How to Start a Food Blog: Design and Branding (Part 2)

How to Start a Food Blog: Design and Branding

There are a lot of things that go into starting a website and getting it to look and function the way you want is a huge part of it. Looks are (almost) everything. Designing a food blog can get intense Before we dive into this, you might want to take some time to make a list of other blogs that you like, particularly. Break it down. What is it that appeals to you? What is it that makes you return to their site? What makes you pin their content? Narrow your list down to three or four favorites and really dissect what you like about them.

The design of your site encompasses more than just good looks, consider the functionality for you and the reader. When designing a food blog, always consider your audience.

1. Themes:
When you set up your blog, whether on Blogger or WordPress, you’ll have a bare-bones, generic theme that’s all ready to go and start blogging. Some people like to get a few posts up first, get some content in there and customize as they go. That’s fine, it will give you something to work with and might make things easier– you’ll be able to see what things look like and when you make changes you can see their effect. Keep in mind that your blog will grow with you, it’s going to evolve as you develop it, so don’t think of it as a finished product really. You can change your themes out as many times as you wish. There are plenty of free themes out there and you can test them out and see if they feel right, try on a few. These themes are customizable with your own logos, buttons and colors. The free themes are just fine to get started, chose one and go for it. When you get more serious about your site, you can purchase a theme or have one designed for you (although a custom site is much more costly). Once you’ve picked a theme, install it.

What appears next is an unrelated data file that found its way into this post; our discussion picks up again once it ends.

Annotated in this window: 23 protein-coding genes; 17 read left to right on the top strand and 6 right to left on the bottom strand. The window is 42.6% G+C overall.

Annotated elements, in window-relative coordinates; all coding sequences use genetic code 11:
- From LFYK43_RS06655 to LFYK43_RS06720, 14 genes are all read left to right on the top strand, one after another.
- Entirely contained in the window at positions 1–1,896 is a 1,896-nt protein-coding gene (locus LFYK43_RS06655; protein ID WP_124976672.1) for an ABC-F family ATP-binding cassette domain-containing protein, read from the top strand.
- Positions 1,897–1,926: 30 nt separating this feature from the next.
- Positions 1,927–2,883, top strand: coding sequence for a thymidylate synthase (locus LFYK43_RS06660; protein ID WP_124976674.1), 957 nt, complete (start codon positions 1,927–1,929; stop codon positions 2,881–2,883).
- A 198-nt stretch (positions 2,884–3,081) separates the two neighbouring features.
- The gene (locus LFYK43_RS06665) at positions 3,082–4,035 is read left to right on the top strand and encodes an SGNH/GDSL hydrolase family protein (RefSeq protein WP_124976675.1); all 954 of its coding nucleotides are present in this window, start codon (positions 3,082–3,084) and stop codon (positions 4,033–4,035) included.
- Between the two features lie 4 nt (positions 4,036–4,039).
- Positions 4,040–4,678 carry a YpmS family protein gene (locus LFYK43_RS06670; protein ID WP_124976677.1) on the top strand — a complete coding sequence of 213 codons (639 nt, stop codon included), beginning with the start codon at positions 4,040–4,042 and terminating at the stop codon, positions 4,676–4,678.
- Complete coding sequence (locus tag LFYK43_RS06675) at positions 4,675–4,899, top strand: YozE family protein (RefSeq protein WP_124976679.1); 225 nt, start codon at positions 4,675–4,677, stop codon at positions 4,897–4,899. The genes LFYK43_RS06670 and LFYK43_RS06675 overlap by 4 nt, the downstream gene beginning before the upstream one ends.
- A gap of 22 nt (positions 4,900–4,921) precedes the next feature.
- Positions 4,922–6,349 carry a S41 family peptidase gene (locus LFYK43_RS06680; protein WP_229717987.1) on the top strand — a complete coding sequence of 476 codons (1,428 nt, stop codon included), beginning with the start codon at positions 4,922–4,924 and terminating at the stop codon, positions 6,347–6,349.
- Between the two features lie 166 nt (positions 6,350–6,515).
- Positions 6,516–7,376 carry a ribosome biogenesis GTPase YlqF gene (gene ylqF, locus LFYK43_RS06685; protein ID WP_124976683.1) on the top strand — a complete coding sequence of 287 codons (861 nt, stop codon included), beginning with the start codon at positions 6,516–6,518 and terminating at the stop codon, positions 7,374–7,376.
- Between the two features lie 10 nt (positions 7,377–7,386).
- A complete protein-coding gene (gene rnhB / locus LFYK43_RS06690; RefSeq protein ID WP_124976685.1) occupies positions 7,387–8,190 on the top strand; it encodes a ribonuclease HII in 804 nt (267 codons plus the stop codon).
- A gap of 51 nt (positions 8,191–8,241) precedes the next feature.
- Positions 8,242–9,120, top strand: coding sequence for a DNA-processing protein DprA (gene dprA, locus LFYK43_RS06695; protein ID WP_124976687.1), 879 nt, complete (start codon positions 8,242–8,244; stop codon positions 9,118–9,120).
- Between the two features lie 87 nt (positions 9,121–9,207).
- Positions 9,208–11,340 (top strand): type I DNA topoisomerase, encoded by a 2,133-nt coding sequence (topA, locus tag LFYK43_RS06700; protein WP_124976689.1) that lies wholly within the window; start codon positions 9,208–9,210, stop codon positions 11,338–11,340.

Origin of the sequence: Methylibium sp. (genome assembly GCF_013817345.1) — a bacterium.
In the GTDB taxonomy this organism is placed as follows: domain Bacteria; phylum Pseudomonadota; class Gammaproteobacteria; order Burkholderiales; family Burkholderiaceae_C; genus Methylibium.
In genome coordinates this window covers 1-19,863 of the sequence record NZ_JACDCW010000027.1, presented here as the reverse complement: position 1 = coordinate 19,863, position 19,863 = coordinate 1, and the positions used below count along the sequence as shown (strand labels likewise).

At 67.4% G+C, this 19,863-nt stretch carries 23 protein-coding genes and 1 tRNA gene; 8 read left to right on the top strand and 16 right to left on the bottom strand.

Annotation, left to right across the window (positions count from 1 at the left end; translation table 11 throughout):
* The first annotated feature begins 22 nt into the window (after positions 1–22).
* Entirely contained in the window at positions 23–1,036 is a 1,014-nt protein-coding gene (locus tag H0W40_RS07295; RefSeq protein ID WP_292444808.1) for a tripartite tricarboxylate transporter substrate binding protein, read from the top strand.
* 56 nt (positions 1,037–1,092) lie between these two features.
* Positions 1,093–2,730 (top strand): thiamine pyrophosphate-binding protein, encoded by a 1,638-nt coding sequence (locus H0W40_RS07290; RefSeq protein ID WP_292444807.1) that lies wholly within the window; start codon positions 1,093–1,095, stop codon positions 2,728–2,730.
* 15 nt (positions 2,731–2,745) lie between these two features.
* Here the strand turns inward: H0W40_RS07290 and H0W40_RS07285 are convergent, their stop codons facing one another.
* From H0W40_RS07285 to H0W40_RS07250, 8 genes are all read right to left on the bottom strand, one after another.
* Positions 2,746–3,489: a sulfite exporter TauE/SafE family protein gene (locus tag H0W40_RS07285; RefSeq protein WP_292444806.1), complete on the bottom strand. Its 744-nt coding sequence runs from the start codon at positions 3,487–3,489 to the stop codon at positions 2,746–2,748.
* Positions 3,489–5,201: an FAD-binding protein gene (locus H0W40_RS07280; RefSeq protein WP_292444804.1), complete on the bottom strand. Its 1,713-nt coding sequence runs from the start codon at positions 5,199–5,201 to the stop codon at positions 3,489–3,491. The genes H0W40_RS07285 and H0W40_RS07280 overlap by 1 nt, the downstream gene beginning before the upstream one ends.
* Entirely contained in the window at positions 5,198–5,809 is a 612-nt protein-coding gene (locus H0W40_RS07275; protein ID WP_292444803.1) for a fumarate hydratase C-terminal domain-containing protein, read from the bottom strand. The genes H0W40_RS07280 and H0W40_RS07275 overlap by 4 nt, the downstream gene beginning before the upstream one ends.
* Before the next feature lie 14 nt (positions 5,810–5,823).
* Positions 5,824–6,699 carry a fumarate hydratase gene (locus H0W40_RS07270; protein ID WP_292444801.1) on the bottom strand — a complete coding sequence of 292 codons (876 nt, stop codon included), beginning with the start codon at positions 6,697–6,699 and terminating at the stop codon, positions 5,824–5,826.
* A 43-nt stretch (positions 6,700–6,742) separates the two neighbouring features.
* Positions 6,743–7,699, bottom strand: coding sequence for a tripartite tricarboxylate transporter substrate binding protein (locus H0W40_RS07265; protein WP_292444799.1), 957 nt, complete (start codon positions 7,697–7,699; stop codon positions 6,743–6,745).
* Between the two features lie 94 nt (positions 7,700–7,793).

Creative Market: WordPress themes 
Installing  and using a WordPress Theme
How to Install a Blogger Theme
The Blog Stylist: Themes for Blogger (Gallery)

 

2. Branding:
If you’ve been following along, I asked you to make a list of sites you like with specifics; use that when considering your own branding. Make a list of what you want your site to contain– what your content is going to be. Are you a recipe blogger? Will you be giving restaurant reviews or recipes or writing essays on food?  Consider how you want these things reflected visually on your site. You might want your logo to contain clues about what your site is about. Use this to connect the dots through everything you do– if you’re selling something have the colors match. If you have a Twitter page use consistent colors, include your logo or use a picture to represent your blog. Consistency is key!

 


Create a “Mood Board”
A great step toward visualizing your site is to create a mood board.  All on one sheet you can collect inspiration, ideas, colors, fonts and words that inspire your site.
{Click HERE and HERE for two great examples. }
Take a look at the example below:

How-to Create a Mood Board

Some items you need to consider:
Colors- pick 3-5 colors that look nice together and keep these consistent throughout your site. Use these colors in your logo and on your buttons– and also on your links and body text.
Logo– You can create a simple logo or just keep it to a nice font if you’re not artistic. You can always have one designed later. I like to create a couple versions to use all over.
Tagline– add a tagline to your blog title so people know what your site is about. You don’t have to make it part of your logo but you’ll want one go-to-line to describe what your site is all about.
Fonts – choose one or two fonts, I like one fancy and one very plain and easy to read. Try to keep them consistent, even in the body of your blog.

 

Patterns– you may want a pattern in the background of your site. Not necessary, and clean, white space is very trendy right now, however, a pattern is a nice way to tie things together because you can use it in multiple places like the background of your twitter page and the display image on Facebook– just remember not to get too busy with it. You don’t want to distract people.

 

Buttons & Icons– I have included a set of social media icons that match my color scheme. Most themes come with these already installed but keep in mind that you can find tons of variations of these and it’s really nice to have them match. The set shown here includes more than you will likely use, but it’s nice to know they’re there as you develop your social media strategy down the road.

 

Another great tool I like to use is Pinterest. You can keep a secret board and gather pins that inspire you for your site as well as tips and tutorials on blogging. And if you’re having a professional designer get involved, this is a great way to communicate with them about what you like and the look you’re trying to achieve.